RIVERDALE, Md. (NBCWashington.com) - Seven firefighters were injured battling a blaze in Prince George’s County Friday night.
PGFD PIO: Firefighters Remain Hospitalized - Two in Critical Condition
STATter911: Latest from PGFD: Bladensburg Firefighters Sorrell & O’Toole in Critical Condition
As of Saturday morning, two firefighters remained in critical condition with burns, while a third was in good condition with bruised ribs. The other four firefighters had been released from an area hospital.
According to the Prince George's County Fire Department, 21-year-old Bladensburg Volunteer Firefighter Ethan Sorrell is in critical condition with burns to his airway. 22-year-old Kevin O'Toole, also a Bladensburg Volunteer Firefighter, is in critical condition with second and third-degree burns over 40% of his body.
Riverdale Volunteer Firefighter Michael McLary, 19, may be released as early as today after suffering bruised ribs. All three men were being treated at Washington Hospital Center.
The fire broke out shortly after 9 p.m. Friday at a single-family, single-story home in the 6400 block of 57th Street in Riverdale. Investigators say that firefighters were trying to enter the building when a rush of air from the rear of the house created a fireball that engulfed the respondents. According to Prince George's Fire Spokesman Mark Brady, the sudden rush of air was caused by either a door or window being opened or broken out.
Audio: 57th Avenue House Fire
Courtesy of ScanMD.org
In all, around 65 firefighters responded to the blaze. Of the four firefighters released, three were from Riverdale and one was from College Park.
Brady said that the home appeared to be vacant, though a car was parked in the driveway. The cause of the fire is currently under investigation and loss estimates were not immediately available.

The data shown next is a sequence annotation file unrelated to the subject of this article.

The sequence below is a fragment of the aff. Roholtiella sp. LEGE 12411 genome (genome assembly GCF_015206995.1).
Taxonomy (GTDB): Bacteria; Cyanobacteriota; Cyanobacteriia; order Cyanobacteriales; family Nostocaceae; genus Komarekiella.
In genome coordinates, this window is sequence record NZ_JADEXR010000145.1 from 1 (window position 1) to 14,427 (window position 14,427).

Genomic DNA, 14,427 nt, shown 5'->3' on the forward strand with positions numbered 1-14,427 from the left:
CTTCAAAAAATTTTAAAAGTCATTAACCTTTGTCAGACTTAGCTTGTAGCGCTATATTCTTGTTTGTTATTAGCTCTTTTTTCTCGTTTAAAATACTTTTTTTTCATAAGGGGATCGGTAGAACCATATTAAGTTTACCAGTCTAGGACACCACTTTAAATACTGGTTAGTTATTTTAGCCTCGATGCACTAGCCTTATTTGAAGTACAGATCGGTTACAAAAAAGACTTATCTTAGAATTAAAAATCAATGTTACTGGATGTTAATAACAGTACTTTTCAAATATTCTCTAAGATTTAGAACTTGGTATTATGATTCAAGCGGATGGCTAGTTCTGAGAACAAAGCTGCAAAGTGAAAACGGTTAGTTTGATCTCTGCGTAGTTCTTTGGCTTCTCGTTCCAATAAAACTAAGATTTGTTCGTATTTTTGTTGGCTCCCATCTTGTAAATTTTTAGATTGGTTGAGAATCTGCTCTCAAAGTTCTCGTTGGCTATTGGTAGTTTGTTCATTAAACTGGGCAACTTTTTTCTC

FirefighterNation spoke with NIST's Dan Madrzykowski on wind-driven fires for related insight on the subject,
"Size-up is critical. Smoke is fuel. Adjusting fire fighting tactics to account for wind conditions in structural fire fighting is critical to enhancing the safety and the effectiveness of fire fighters. Previous studies demonstrated that applying water from the exterior, into the upwind side of the structure can have a significant impact on controlling the fire prior to beginning interior operations. It should be made clear that in a wind-driven fire, it is most important to use the wind to your advantage and attack the fire from the upwind side of the structure, especially if the upwind side is the burned side. Interior operations need to be aware of potentially rapidly changing conditions."
Earlier this month NIST released its study of a Texas wind-driven fire that resulted in the death of two firefighters. You can review the full report as well as the video of simulated fire flow of that fire at "NIST Study of Fatal Texas Fire Urges Firefighters to Consider Wind Effects"